4. stone100 says:

    We really need to try and get biomass and hydro to do load following as much as they can. If there was a large carbon-tax (eg as in the carbon fee and dividend scheme) instead of a renewables subsidy, then might hydro and biomass become configured to take advantage of high wholesale electricity prices when the wind wasn’t blowing? Perhaps for flood prevention (and nature conservation) we could do with having a very large expansion in UK woodland. Biomass energy might be seen as a dual benefit from that primary purpose.

    To get hydro to do load following, would it entail a massive cost in terms of making the dams higher etc? Would the environmental impacts be prohibitive?

    • GeoffM says:

      stone100, you are misunderstanding various aspects of mass electrical generation.

      You want load following to be done by hydro+biomass. Take a look at Gridwatch. In the last 24 hrs demand varied from 30 GW to 50 GW. So with your idea hydro+biomass would need to find 20 GW. Gridwatch suggests that conventional hydro can only give 1 GW. So biomass would have to give 19 GW. And how long would our trees last having to give 19 GW? These days Gridwatch shows biomass maxing at 2 GW, and in the press 2 years ago a spokesman for Forestry Commission Scotland stated that Scotland will run out of trees at the present rate by around 2030.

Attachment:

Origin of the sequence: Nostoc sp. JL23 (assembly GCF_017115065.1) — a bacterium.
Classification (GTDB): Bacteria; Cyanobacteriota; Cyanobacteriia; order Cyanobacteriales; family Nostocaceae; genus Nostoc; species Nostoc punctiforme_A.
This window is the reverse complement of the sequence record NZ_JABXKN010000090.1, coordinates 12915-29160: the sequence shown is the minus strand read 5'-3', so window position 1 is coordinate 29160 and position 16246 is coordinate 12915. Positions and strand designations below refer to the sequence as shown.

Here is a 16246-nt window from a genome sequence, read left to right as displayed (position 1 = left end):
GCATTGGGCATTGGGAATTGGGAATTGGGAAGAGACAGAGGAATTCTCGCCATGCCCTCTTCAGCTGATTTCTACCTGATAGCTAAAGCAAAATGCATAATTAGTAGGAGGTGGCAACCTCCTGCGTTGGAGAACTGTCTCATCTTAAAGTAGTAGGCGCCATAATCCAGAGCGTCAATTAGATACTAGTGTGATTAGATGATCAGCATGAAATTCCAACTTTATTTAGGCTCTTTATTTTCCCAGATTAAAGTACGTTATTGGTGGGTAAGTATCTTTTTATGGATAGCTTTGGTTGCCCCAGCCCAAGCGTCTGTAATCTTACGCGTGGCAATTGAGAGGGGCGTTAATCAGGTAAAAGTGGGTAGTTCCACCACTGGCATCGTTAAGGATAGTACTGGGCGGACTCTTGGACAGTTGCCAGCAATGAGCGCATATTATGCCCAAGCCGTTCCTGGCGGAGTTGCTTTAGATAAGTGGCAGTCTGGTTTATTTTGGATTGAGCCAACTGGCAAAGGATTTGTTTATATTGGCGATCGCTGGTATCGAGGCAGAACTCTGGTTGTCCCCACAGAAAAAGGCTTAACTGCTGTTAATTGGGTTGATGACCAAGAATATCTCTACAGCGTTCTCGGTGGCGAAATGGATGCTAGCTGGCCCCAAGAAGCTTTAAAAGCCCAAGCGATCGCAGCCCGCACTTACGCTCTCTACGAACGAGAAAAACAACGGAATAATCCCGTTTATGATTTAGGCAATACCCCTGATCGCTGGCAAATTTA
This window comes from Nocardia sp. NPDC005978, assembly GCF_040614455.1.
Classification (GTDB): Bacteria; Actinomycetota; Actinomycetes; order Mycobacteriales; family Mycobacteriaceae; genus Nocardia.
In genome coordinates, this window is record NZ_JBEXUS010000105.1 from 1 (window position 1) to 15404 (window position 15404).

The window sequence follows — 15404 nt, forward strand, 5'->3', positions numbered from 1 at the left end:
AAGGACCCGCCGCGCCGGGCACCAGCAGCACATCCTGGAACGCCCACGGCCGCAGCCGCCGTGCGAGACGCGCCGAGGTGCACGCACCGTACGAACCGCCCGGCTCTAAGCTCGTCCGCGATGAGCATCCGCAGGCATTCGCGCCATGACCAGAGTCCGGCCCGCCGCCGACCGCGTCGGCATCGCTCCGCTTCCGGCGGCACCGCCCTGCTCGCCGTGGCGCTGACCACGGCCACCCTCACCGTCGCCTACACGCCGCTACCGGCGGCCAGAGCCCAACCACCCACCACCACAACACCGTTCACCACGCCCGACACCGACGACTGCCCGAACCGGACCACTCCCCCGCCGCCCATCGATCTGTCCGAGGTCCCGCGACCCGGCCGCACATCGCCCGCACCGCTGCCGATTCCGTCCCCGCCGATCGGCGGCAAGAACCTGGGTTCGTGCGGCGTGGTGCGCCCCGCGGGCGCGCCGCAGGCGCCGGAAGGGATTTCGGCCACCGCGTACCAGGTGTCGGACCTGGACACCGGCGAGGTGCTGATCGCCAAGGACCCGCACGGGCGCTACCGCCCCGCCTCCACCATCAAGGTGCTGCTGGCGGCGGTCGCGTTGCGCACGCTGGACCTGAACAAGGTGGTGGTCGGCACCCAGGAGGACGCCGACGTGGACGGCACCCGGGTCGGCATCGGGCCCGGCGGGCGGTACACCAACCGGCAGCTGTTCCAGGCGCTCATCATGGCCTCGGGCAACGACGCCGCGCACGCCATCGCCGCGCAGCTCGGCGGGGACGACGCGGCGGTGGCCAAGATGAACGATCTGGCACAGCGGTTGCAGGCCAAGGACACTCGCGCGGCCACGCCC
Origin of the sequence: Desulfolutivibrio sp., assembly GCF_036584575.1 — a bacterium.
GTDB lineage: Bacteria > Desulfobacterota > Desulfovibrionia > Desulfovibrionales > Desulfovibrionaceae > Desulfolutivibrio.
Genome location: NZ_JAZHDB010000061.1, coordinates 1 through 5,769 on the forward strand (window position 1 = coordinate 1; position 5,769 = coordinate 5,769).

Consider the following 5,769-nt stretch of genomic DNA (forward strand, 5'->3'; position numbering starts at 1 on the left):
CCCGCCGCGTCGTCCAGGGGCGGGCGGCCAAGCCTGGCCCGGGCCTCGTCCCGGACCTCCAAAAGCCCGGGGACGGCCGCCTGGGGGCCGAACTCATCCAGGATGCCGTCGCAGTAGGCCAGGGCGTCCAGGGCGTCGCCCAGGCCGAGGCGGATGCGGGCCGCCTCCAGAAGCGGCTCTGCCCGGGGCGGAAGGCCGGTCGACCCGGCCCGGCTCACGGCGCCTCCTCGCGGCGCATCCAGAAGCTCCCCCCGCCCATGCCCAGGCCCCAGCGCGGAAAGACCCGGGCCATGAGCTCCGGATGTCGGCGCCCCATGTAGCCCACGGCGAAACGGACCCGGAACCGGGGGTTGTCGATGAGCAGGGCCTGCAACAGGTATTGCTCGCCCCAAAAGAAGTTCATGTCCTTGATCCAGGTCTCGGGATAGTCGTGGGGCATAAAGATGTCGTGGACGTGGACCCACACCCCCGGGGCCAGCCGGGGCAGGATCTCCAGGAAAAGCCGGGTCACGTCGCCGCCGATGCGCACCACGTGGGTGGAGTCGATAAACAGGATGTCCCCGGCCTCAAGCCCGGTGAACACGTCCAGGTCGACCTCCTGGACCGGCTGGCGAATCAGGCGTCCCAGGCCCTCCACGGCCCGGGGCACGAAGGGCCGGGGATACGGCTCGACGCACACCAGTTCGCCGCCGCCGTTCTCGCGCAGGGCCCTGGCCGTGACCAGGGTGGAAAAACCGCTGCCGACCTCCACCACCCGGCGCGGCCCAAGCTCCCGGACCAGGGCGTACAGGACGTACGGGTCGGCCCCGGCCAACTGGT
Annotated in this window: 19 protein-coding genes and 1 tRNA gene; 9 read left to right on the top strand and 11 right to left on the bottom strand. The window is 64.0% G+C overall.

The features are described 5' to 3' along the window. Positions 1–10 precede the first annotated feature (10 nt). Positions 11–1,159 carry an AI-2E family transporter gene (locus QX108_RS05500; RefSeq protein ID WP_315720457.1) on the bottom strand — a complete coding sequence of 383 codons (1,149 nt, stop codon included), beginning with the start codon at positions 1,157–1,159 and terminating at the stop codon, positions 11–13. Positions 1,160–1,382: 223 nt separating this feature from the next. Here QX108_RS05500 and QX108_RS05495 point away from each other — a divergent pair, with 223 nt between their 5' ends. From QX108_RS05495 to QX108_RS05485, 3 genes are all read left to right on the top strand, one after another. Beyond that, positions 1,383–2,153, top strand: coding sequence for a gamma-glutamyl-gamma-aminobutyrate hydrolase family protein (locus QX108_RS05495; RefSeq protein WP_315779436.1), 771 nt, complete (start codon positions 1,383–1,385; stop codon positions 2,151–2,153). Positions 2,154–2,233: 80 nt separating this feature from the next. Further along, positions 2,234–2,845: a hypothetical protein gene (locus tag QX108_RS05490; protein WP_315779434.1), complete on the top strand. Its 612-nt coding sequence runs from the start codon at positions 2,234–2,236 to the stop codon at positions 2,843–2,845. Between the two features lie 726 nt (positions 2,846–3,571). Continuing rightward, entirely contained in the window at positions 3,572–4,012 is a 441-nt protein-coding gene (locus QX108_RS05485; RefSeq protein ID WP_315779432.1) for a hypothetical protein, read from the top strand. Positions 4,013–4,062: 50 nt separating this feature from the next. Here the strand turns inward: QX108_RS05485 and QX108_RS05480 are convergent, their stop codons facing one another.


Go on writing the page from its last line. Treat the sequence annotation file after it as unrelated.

You also want bigger dams. But the amount we can get from hydro is mainly to do with how much rainfall we have upstream of the dam; building bigger dams would give us a bit more but that bit maybe wouldn’t compensate for all the energy (and CO2 emissions from all the concrete manufacture) consumed to enlarge the dams.

  5. Willem Post says:


    “Amongst other things, data are recorded with 5 minute resolution producing 10,512 lines of data for each year.”